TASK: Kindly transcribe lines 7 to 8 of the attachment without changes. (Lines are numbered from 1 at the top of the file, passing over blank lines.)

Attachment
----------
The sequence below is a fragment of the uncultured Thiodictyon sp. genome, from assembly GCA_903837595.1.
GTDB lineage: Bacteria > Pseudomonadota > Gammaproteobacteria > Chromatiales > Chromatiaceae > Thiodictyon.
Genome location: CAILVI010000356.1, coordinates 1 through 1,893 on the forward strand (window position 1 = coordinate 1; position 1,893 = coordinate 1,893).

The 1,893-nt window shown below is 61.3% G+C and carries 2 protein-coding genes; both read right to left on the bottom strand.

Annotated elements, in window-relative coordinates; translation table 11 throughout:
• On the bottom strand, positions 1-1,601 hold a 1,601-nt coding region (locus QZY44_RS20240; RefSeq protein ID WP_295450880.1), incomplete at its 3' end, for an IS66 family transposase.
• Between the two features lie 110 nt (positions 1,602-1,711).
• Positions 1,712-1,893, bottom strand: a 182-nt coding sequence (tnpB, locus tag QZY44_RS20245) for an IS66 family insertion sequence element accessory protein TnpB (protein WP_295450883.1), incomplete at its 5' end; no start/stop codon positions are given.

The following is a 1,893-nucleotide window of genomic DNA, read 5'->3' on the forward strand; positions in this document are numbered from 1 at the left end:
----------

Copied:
• Between the two features lie 110 nt (positions 1,602-1,711).
• Positions 1,712-1,893, bottom strand: a 182-nt coding sequence (tnpB, locus tag QZY44_RS20245) for an IS66 family insertion sequence element accessory protein TnpB (protein WP_295450883.1), incomplete at its 5' end; no start/stop codon positions are given.